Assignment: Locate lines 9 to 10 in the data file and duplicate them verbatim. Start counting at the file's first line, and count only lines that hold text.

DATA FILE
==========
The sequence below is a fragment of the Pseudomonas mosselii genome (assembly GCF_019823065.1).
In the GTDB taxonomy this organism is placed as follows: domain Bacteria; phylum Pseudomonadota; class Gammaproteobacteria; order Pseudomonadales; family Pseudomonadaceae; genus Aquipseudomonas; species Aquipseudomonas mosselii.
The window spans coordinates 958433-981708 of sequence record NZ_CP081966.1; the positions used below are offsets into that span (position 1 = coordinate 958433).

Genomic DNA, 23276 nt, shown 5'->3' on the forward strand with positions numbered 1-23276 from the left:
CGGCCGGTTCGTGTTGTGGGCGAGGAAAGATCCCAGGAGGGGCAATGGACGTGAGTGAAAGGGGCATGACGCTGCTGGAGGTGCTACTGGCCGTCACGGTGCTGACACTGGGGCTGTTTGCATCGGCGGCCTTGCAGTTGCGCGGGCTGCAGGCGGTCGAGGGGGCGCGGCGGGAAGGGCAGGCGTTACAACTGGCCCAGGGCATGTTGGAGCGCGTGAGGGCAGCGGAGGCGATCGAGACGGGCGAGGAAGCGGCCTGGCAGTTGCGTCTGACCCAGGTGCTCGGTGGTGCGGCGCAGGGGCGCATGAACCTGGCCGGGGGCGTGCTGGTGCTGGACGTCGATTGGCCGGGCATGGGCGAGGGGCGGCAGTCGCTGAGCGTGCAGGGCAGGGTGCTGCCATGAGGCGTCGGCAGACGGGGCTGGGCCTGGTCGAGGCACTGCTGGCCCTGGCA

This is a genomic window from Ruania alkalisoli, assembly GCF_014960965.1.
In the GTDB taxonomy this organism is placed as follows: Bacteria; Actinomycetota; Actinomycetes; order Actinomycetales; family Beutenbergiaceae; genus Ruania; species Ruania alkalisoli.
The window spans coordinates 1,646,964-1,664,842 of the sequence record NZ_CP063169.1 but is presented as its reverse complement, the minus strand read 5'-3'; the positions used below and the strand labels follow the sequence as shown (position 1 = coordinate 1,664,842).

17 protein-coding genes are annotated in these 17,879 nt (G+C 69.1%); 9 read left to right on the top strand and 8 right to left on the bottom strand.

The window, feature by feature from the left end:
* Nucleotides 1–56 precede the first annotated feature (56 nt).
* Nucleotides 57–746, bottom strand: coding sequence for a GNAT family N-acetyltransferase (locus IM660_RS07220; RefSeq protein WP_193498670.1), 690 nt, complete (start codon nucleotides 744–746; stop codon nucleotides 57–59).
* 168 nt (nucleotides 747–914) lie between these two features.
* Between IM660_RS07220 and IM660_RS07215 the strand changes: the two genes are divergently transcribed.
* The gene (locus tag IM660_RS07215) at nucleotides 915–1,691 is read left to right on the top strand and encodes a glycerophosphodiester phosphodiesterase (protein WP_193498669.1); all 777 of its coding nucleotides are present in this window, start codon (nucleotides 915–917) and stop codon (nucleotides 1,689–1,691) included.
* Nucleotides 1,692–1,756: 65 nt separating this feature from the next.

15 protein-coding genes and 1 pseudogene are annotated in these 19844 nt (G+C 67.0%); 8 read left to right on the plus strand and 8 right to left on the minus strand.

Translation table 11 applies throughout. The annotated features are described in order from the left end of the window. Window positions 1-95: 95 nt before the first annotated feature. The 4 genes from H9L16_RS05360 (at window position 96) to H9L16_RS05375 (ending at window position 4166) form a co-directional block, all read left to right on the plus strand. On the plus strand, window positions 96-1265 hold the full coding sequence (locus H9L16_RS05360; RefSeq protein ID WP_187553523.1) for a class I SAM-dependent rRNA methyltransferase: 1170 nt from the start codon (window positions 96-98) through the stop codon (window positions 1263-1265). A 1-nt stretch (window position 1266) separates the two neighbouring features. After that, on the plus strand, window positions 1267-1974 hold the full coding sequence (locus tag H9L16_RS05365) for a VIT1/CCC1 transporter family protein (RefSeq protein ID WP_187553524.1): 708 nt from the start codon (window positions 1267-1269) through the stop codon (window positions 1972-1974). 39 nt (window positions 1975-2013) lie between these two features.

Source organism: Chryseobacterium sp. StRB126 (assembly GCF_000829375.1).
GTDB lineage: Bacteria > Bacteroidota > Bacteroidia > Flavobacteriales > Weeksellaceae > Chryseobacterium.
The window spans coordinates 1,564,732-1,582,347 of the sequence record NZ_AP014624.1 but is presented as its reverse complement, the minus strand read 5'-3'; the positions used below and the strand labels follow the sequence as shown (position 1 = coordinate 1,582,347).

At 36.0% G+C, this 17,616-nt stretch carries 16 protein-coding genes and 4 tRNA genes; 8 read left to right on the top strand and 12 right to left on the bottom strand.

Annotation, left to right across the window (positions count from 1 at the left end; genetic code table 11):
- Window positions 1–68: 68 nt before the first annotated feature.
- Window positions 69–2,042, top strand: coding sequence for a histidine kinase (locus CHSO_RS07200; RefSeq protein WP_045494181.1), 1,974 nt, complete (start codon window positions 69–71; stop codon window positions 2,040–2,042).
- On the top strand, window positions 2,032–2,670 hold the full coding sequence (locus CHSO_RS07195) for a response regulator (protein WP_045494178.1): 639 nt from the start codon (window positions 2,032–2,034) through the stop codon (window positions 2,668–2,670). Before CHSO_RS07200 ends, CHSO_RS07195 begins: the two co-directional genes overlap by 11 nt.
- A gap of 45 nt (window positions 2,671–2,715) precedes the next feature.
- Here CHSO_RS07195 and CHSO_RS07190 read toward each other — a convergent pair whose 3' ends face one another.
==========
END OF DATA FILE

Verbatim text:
17 protein-coding genes are annotated in these 17,879 nt (G+C 69.1%); 9 read left to right on the top strand and 8 right to left on the bottom strand.

The window, feature by feature from the left end: